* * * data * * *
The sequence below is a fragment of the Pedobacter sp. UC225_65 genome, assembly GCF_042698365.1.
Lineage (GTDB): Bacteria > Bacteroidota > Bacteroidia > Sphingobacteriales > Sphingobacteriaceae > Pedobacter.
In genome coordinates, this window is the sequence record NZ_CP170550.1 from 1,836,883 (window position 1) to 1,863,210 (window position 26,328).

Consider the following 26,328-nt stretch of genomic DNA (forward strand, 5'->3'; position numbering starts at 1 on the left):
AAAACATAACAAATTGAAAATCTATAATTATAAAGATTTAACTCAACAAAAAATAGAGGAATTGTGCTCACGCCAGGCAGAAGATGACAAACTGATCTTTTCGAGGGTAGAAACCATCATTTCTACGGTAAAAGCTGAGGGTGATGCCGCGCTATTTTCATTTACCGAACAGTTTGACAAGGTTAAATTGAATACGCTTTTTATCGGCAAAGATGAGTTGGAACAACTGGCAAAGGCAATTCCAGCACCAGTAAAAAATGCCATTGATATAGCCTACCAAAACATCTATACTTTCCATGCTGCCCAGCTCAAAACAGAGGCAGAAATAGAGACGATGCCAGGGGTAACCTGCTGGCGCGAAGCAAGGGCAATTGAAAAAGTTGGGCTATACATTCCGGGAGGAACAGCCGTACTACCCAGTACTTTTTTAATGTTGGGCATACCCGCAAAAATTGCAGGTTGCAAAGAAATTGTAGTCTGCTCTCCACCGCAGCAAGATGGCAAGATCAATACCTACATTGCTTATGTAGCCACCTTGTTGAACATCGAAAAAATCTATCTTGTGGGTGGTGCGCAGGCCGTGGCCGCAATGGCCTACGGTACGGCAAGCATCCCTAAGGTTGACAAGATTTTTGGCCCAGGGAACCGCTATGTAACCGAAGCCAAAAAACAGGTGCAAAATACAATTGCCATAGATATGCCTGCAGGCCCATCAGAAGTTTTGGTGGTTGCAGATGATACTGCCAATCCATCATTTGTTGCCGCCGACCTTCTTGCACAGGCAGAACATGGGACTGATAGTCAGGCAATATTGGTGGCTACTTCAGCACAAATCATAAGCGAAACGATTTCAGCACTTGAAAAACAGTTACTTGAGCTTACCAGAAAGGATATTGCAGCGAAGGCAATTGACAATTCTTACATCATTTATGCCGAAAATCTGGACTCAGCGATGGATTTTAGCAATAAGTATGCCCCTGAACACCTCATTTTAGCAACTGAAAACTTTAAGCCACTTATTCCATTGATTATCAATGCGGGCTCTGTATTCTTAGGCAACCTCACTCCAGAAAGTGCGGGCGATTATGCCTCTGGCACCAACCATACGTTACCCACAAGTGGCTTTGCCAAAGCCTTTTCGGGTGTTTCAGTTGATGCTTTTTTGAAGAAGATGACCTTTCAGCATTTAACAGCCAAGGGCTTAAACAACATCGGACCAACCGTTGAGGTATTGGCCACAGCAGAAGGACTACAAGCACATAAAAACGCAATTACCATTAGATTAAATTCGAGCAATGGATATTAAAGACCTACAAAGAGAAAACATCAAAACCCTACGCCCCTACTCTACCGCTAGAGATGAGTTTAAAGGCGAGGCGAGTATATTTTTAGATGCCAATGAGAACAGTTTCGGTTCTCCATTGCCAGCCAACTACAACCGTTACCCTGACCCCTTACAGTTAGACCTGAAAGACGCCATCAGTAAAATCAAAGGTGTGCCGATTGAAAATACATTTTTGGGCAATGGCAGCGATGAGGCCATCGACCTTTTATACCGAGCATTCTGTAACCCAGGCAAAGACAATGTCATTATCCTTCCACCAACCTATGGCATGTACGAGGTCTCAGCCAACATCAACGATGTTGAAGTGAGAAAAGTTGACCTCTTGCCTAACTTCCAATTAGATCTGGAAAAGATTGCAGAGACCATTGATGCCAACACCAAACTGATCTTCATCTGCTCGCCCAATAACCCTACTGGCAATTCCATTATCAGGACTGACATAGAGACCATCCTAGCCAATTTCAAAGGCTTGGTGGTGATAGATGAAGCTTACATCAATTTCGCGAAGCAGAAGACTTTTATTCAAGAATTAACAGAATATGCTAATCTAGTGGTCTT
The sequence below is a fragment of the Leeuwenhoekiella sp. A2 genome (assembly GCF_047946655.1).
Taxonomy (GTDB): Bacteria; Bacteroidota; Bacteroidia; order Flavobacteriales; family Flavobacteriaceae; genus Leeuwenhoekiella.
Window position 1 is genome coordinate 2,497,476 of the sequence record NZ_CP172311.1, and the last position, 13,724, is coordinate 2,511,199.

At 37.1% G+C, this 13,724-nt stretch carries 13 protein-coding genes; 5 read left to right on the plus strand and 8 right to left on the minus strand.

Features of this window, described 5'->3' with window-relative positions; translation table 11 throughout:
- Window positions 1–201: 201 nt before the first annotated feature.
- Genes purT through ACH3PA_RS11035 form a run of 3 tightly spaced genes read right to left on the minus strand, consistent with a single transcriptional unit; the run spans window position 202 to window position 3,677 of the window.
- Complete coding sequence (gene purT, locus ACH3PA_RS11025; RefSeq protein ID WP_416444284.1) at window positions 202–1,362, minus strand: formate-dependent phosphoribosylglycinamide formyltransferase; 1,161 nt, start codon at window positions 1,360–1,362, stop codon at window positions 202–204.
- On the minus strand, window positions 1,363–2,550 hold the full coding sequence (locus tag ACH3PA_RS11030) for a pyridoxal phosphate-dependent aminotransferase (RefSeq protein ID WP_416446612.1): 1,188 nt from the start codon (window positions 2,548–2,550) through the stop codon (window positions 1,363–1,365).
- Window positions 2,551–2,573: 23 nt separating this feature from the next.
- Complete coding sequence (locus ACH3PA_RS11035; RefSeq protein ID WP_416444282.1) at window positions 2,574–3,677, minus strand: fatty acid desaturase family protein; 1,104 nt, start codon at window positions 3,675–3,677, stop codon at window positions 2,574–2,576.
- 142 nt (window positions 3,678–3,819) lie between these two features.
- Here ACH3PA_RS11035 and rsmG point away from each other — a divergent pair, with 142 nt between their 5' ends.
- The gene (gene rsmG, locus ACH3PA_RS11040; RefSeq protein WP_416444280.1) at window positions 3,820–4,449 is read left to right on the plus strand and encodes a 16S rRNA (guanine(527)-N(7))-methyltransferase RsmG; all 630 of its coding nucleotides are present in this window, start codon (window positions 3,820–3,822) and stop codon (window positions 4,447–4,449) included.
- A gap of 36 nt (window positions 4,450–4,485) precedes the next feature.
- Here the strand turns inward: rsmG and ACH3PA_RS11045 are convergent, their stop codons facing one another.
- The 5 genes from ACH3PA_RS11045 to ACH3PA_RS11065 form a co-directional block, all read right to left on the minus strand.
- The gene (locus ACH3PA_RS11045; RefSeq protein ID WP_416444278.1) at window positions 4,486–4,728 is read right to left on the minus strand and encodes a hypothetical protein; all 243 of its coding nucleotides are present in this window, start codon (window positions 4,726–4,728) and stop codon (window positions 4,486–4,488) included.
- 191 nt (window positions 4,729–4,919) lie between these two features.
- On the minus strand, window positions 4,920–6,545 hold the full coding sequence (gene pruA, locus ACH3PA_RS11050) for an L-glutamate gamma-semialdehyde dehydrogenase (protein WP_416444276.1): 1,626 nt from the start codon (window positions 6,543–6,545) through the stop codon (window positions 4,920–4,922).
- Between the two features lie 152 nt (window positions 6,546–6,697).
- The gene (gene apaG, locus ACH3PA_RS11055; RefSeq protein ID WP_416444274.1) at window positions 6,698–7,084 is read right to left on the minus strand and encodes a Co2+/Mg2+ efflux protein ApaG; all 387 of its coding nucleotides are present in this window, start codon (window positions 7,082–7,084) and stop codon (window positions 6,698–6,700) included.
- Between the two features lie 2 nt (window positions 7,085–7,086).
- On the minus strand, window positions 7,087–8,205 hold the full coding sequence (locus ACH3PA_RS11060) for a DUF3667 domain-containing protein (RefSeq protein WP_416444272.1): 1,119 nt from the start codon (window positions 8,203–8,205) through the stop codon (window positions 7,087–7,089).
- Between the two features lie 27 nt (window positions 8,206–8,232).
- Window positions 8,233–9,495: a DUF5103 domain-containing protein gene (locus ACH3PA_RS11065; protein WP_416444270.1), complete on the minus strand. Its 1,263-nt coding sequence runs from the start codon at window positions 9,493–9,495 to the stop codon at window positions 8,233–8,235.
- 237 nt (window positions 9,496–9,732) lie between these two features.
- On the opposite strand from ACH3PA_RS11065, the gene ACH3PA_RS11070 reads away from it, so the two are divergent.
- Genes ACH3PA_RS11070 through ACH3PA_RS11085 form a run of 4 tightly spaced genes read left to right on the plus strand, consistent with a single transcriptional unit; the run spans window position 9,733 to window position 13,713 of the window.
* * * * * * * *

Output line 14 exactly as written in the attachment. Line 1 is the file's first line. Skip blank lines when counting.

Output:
- On the minus strand, window positions 1,363–2,550 hold the full coding sequence (locus tag ACH3PA_RS11030) for a pyridoxal phosphate-dependent aminotransferase (RefSeq protein ID WP_416446612.1): 1,188 nt from the start codon (window positions 2,548–2,550) through the stop codon (window positions 1,363–1,365).